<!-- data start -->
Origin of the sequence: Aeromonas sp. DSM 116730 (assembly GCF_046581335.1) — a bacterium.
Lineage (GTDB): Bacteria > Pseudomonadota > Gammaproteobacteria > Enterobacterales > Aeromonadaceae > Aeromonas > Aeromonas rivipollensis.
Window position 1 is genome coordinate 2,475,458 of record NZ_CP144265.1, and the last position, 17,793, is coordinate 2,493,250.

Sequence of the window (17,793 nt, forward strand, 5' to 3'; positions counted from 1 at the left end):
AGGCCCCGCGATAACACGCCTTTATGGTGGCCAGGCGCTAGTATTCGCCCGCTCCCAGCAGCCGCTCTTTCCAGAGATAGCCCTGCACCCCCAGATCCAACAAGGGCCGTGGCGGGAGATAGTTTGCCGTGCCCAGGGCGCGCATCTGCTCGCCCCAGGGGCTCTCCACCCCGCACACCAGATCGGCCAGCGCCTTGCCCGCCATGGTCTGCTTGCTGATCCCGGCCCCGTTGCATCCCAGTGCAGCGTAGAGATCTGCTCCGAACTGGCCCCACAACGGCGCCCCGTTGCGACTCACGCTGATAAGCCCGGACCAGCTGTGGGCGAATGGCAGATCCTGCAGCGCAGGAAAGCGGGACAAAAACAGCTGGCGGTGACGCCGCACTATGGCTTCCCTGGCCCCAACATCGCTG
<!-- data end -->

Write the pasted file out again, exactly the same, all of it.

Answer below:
Origin of the sequence: Aeromonas sp. DSM 116730 (assembly GCF_046581335.1) — a bacterium.
Lineage (GTDB): Bacteria > Pseudomonadota > Gammaproteobacteria > Enterobacterales > Aeromonadaceae > Aeromonas > Aeromonas rivipollensis.
Window position 1 is genome coordinate 2,475,458 of record NZ_CP144265.1, and the last position, 17,793, is coordinate 2,493,250.

Sequence of the window (17,793 nt, forward strand, 5' to 3'; positions counted from 1 at the left end):
AGGCCCCGCGATAACACGCCTTTATGGTGGCCAGGCGCTAGTATTCGCCCGCTCCCAGCAGCCGCTCTTTCCAGAGATAGCCCTGCACCCCCAGATCCAACAAGGGCCGTGGCGGGAGATAGTTTGCCGTGCCCAGGGCGCGCATCTGCTCGCCCCAGGGGCTCTCCACCCCGCACACCAGATCGGCCAGCGCCTTGCCCGCCATGGTCTGCTTGCTGATCCCGGCCCCGTTGCATCCCAGTGCAGCGTAGAGATCTGCTCCGAACTGGCCCCACAACGGCGCCCCGTTGCGACTCACGCTGATAAGCCCGGACCAGCTGTGGGCGAATGGCAGATCCTGCAGCGCAGGAAAGCGGGACAAAAACAGCTGGCGGTGACGCCGCACTATGGCTTCCCTGGCCCCAACATCGCTG